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NYCGirl Donating Member (1000+ posts) Send PM | Profile | Ignore Thu Nov-01-07 12:01 PM
Response to Original message
1. Yes, Andy Griffith (believe it or not) gives one of the most frightening and
memorable performances in movie history. His Lonesome Rhodes is a remarkable portrayal.
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Speck Tater Donating Member (1000+ posts) Send PM | Profile | Ignore Thu Nov-01-07 12:16 PM
Response to Original message
2. Sounds interesting, and worth taking a look. Added to my Netflix! nt
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Cleita Donating Member (1000+ posts) Send PM | Profile | Ignore Thu Nov-01-07 12:40 PM
Response to Original message
3. Another good article about this movie is in the March 2007
issue of Vanity Fair, "An Unforgettable Face" by James Wolcott. I'm sure your local library has a copy of it.
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marmar Donating Member (1000+ posts) Send PM | Profile | Ignore Thu Nov-01-07 12:43 PM
Response to Reply #3
4. I think I have that issue in a "I intend to throw them out eventually" pile of mags in my bedroom...
Thanks for the tip. :thumbsup:
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lyonn Donating Member (1000+ posts) Send PM | Profile | Ignore Thu Nov-01-07 12:48 PM
Response to Original message
5. Don't recall seeing this movie
Just proves that no matter how far the mind can venture into the bizarre, GW can match it and raise.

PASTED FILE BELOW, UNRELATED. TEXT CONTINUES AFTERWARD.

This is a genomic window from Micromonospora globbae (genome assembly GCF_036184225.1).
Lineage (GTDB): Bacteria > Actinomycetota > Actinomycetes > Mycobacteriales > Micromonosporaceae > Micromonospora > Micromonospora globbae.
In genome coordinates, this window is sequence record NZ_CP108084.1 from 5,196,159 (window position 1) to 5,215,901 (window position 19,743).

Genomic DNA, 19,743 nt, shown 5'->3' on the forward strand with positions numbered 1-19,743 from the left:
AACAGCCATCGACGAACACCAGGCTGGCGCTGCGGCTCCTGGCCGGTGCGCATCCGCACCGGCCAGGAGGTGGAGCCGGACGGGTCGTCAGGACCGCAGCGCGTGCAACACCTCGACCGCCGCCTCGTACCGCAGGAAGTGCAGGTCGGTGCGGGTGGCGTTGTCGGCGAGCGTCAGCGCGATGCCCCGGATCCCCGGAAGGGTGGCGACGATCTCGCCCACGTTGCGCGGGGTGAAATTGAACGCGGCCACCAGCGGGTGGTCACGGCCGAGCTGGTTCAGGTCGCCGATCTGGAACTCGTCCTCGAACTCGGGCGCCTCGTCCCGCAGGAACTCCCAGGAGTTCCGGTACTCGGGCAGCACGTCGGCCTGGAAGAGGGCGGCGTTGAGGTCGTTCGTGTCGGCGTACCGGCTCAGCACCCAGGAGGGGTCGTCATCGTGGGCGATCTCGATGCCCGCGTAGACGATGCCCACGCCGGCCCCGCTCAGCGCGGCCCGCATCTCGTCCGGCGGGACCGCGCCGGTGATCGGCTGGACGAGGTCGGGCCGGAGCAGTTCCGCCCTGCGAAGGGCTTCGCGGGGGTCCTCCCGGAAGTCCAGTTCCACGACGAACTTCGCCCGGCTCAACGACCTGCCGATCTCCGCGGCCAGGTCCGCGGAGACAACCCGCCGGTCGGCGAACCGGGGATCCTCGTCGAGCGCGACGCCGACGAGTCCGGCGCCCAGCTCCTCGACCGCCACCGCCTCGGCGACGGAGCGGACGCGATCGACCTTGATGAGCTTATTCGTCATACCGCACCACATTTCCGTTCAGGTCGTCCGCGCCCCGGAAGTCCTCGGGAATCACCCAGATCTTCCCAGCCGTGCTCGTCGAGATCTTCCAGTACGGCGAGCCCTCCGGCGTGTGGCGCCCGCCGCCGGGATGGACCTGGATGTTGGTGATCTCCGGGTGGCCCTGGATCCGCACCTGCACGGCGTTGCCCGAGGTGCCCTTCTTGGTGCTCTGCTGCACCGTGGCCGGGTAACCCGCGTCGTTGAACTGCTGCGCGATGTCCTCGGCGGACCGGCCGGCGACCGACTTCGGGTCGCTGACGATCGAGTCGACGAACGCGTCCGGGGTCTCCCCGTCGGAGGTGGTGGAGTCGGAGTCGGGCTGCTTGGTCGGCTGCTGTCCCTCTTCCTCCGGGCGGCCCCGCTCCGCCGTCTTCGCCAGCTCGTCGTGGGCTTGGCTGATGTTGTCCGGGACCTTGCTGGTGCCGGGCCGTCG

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frylock Donating Member (1000+ posts) Send PM | Profile | Ignore Thu Nov-01-07 12:56 PM
Response to Original message
6. i recently picked this up..
think I'll view it this weekend.
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malaise Donating Member (1000+ posts) Send PM | Profile | Ignore Thu Nov-01-07 01:00 PM
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7. Thanks I'll pick up a copy n/t
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vireo Donating Member (1000+ posts) Send PM | Profile | Ignore Thu Nov-01-07 01:13 PM
Response to Original message
8. Turner Classic Movies showed it last night
Next showing is Nov. 29 at 10:15PM Eastern.
http://www.tcmdb.com/title/title.jsp?stid=74421
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NMDemDist2 Donating Member (1000+ posts) Send PM | Profile | Ignore Thu Nov-01-07 01:41 PM
Response to Reply #8
9. thanks, I set the DVR n/t
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eppur_se_muova Donating Member (1000+ posts) Send PM | Profile | Ignore Thu Nov-01-07 01:43 PM
Response to Original message
10. Hmmmmm ...
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bonnieS Donating Member (215 posts) Send PM | Profile | Ignore Thu Nov-01-07 02:55 PM
Response to Original message
11. The real face
Lonesome Rhodes was based on Elvis Presley, who represented all that was inherently corrupt to Schulberg. He saw the adulation for Elvis as dangereous and disgusting. As a matter of fact, "Elvis for President" buttons abounded in Elvis's early days. Woulda been interesting.